transformations. First of all, the BRST-laplacian commutes with the BRST-

and co-BRST operators „¦ and — „¦:

[∆BRST , — „¦] = 0.

[∆BRST , „¦] = 0, (250)

As a result, BRST-multiplets can be characterized by the eigenvalues of ∆BRST :

the action of „¦ or — „¦ does not change this eigenvalue. Basically we must then

distinguish between zero-modes and non-zero modes of the BRST-laplacian. The

zero-modes, the harmonic states, are BRST-singlets:

—

„¦|ω = 0, „¦|ω = 0.

In contrast, the non-zero modes occur in pairs of BRST- and co-BRST-exact

states:

—

∆BRST |φ± = »2 |φ± ’ „¦|φ+ = » |φ’ , „¦|φ’ = » |φ+ . (251)

Equation (232) guarantees that |φ± have zero (physical) norm; we can however

rescale these states such that

φ’ |φ+ = φ+ |φ’ = 1. (252)

It follows, that the linear combinations

1

|χ± = √ (|φ+ ± |φ’ ) (253)

2

142 J.W. van Holten

de¬ne a pair of positive- and negative-norm states:

χ± |χ± = ±1, χ“ |χ± = 0. (254)

They are eigenstates of the operator „¦ + — „¦ with eigenvalues (», ’»):

(„¦ + — „¦)|χ± = ±»|χ± . (255)

As physical states must have positive norm, all BRST-doublets must be unphys-

ical, and only BRST-singlets (harmonic) states can represent physical states.

Conversely, if all harmonic states are to be physical, only the components of

the BRST-doublets are allowed to have non-positive norm. Observe, however,

that this condition can be violated if the inner product ( , ) becomes degenerate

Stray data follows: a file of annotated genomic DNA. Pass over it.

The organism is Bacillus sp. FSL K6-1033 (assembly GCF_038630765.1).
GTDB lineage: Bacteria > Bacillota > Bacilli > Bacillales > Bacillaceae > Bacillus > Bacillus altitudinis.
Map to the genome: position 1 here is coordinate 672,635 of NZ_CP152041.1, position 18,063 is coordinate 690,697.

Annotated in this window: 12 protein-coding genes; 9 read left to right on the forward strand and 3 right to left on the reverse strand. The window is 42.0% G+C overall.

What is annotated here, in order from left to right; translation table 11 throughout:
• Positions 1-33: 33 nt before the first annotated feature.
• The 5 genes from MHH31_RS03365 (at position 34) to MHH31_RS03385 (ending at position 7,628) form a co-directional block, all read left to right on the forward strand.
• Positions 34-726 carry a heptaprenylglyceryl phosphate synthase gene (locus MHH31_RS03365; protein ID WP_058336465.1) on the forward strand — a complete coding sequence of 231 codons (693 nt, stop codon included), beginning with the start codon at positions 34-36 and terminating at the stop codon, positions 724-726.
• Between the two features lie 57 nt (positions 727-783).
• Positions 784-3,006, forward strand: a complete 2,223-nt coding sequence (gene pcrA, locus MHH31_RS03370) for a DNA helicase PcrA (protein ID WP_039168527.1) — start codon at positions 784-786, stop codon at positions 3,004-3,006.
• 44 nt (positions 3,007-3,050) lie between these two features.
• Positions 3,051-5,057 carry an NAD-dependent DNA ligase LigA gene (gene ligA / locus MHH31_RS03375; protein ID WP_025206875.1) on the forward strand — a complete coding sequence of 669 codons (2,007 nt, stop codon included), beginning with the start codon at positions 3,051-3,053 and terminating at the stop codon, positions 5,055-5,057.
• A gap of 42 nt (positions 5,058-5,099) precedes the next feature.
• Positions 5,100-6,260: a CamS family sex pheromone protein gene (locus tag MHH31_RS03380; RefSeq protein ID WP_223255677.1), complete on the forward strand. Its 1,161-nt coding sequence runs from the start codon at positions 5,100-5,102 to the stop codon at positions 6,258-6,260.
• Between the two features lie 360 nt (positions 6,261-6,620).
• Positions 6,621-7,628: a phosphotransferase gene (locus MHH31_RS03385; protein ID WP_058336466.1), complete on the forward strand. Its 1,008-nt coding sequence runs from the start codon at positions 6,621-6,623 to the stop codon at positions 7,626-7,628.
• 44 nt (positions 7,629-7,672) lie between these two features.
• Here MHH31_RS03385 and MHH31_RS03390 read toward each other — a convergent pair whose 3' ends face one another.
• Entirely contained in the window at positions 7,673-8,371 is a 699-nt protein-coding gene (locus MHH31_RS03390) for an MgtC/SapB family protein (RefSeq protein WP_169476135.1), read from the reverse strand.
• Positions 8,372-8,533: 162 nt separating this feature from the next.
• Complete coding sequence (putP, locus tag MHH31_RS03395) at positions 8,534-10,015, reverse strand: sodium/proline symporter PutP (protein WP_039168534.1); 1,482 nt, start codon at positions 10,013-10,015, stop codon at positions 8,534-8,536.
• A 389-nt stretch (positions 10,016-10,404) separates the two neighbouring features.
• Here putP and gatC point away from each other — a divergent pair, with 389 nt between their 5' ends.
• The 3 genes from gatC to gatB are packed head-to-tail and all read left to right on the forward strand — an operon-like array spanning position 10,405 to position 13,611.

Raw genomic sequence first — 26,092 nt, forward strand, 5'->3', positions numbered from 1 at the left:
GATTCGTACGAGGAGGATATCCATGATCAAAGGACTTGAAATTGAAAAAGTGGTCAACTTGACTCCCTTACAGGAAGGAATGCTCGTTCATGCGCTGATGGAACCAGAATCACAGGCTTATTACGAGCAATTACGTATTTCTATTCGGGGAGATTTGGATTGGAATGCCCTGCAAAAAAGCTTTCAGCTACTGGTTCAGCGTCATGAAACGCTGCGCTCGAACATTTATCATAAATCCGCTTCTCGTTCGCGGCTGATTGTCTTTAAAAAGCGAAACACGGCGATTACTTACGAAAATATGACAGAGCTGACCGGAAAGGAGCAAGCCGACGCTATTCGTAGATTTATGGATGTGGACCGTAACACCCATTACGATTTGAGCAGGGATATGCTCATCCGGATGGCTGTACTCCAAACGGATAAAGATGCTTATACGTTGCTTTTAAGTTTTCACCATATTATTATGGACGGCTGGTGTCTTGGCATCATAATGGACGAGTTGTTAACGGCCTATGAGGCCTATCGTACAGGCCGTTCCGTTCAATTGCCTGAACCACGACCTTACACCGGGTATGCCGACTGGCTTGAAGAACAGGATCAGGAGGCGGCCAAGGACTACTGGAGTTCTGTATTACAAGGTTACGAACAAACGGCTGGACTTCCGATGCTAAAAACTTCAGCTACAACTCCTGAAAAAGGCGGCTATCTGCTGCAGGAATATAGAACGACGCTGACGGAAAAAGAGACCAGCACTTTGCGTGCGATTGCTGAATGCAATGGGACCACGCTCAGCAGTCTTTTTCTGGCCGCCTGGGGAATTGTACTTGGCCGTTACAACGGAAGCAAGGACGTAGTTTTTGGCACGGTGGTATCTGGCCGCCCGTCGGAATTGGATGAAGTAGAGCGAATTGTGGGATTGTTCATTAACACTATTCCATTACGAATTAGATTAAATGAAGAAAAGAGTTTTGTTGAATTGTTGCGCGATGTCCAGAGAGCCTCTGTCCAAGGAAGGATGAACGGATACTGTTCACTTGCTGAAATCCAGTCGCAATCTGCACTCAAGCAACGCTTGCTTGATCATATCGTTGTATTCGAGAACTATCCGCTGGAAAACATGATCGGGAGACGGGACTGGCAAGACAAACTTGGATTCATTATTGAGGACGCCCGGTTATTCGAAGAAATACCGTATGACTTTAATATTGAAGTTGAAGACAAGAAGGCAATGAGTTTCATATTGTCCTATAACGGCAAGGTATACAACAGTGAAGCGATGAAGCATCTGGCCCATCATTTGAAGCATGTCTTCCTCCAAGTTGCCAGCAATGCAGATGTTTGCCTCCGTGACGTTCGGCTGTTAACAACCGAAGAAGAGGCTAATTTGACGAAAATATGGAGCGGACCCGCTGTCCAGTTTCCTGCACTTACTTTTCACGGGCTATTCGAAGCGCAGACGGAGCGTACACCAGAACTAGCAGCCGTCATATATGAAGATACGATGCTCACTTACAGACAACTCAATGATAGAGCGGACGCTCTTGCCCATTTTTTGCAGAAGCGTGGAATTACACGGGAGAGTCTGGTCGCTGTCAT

on the subspace Im „¦; in that case the harmonic gauge does not remove all

freedom to make BRST-transformations and zero-norm states can survive in the

subspace of harmonic states.

2.6 BRST Operator Cohomology

The BRST construction replaces a complete set of constraints, imposed by the

generators of gauge transformations, by a single condition: BRST invariance.

However, the normalizable solutions of the BRST condition (224):

Ψ |Ψ = 1,

„¦|Ψ = 0,

are not unique: from any solution one can construct an in¬nite set of other

solutions

|Ψ = |Ψ + „¦|χ , Ψ |Ψ = 1, (256)

provided the BRST operator is self-adjoint with respect to the physical inner

product. Under the conditions discussed in Sect. 2.5, the normalizable part of

the state vector is unique. Hence, the transformed state is not physically di¬erent

from the original one, and we actually identify a single physical state with the

complete class of solutions (256). As observed before, in this respect the quantum

theory in the extended Hilbert space behaves much like an abelian gauge theory,

with the BRST transformations acting as gauge transformations.

Keeping this in mind, it is clearly necessary that the action of dynamical

observables of the theory on physical states is invariant under BRST transfor-

mations: an observable O maps physical states to physical states; therefore if

|Ψ is a physical state, then

„¦O|Ψ = [„¦, O] |Ψ = 0. (257)

Again, the solution of this condition for any given observable is not unique: for